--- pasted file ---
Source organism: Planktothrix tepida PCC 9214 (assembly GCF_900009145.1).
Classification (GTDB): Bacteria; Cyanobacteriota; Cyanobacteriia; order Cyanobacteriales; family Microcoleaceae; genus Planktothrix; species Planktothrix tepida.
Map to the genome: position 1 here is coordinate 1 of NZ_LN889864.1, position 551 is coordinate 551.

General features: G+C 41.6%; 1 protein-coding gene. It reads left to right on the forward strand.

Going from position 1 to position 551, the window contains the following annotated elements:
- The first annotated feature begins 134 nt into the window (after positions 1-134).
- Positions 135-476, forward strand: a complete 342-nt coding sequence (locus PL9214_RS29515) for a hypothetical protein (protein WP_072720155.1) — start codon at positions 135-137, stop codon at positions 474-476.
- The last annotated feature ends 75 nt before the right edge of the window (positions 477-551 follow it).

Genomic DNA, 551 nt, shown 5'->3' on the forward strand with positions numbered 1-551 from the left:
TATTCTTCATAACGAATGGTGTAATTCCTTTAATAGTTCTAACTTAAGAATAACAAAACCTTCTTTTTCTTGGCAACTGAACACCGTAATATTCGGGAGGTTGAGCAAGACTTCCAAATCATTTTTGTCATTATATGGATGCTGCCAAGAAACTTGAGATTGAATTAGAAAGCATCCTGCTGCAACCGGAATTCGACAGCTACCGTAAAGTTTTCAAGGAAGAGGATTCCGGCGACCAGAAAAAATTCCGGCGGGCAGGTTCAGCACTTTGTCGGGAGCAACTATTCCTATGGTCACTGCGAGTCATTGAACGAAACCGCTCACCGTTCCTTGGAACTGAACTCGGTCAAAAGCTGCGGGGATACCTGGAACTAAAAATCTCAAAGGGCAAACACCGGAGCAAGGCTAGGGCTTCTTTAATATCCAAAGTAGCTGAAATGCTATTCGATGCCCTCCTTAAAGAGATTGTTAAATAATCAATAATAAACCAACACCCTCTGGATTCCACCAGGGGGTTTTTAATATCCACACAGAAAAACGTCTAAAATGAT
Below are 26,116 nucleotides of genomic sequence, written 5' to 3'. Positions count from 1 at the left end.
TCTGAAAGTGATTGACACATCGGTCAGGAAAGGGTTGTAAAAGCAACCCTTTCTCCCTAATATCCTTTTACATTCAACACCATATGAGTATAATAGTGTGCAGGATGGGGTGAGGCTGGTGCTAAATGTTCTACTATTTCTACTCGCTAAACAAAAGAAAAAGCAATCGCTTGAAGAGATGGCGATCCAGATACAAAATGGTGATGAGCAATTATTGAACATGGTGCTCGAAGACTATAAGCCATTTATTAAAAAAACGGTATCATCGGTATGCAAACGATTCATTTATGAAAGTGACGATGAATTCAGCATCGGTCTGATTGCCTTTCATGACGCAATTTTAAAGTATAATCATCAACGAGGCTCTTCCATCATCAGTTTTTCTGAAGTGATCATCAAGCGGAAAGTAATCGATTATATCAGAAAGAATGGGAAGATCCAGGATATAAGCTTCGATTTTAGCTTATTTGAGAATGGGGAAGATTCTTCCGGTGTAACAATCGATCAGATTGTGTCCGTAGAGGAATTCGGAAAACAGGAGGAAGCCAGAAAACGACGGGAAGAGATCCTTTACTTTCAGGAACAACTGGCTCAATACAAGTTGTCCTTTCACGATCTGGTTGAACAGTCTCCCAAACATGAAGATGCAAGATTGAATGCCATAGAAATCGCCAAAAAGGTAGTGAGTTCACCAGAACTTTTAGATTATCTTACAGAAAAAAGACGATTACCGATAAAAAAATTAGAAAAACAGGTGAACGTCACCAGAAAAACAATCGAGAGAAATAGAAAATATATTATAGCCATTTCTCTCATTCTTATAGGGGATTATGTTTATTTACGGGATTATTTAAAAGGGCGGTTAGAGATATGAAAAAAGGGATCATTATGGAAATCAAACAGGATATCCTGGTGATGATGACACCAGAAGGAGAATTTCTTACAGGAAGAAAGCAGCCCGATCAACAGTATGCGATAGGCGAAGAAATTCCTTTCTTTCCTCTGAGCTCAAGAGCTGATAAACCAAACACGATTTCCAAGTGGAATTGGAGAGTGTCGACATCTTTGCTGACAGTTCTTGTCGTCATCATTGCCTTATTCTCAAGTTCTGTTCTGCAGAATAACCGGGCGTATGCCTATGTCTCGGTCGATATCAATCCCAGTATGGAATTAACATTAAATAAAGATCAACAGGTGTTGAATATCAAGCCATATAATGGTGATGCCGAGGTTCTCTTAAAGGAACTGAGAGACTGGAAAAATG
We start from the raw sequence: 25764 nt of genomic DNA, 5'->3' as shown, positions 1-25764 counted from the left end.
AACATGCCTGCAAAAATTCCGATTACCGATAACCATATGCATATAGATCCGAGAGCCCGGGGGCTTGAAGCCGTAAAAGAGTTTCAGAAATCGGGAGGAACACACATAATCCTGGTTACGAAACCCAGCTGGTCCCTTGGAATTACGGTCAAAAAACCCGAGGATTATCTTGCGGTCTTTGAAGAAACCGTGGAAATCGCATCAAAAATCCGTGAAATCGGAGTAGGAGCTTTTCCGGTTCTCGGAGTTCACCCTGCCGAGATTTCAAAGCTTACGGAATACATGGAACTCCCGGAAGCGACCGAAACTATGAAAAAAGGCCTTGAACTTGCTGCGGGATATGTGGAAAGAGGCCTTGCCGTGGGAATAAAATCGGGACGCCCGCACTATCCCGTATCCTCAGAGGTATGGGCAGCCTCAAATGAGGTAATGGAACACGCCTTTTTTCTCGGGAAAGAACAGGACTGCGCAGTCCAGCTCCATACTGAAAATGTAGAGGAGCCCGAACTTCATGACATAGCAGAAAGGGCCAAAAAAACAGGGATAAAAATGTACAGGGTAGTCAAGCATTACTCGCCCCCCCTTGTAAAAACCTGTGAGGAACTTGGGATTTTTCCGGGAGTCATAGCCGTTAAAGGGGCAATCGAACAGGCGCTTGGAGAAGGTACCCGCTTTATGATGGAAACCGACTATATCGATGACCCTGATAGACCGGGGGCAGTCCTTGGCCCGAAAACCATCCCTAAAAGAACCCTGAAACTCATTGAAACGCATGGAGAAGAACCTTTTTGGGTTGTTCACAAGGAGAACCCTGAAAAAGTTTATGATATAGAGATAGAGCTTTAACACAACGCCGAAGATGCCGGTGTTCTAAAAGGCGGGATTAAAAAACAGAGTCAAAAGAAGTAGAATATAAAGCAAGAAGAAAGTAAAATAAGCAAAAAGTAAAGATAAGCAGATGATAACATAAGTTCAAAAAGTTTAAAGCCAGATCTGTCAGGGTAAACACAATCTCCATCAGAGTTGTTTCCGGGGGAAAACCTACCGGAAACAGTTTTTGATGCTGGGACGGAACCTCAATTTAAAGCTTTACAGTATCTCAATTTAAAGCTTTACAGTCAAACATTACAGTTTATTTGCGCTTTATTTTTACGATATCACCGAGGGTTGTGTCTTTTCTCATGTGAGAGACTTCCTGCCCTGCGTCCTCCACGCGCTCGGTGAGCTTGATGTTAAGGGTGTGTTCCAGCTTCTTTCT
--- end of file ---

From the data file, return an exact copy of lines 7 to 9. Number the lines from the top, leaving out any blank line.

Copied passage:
- Positions 135-476, forward strand: a complete 342-nt coding sequence (locus PL9214_RS29515) for a hypothetical protein (protein WP_072720155.1) — start codon at positions 135-137, stop codon at positions 474-476.
- The last annotated feature ends 75 nt before the right edge of the window (positions 477-551 follow it).

Genomic DNA, 551 nt, shown 5'->3' on the forward strand with positions numbered 1-551 from the left: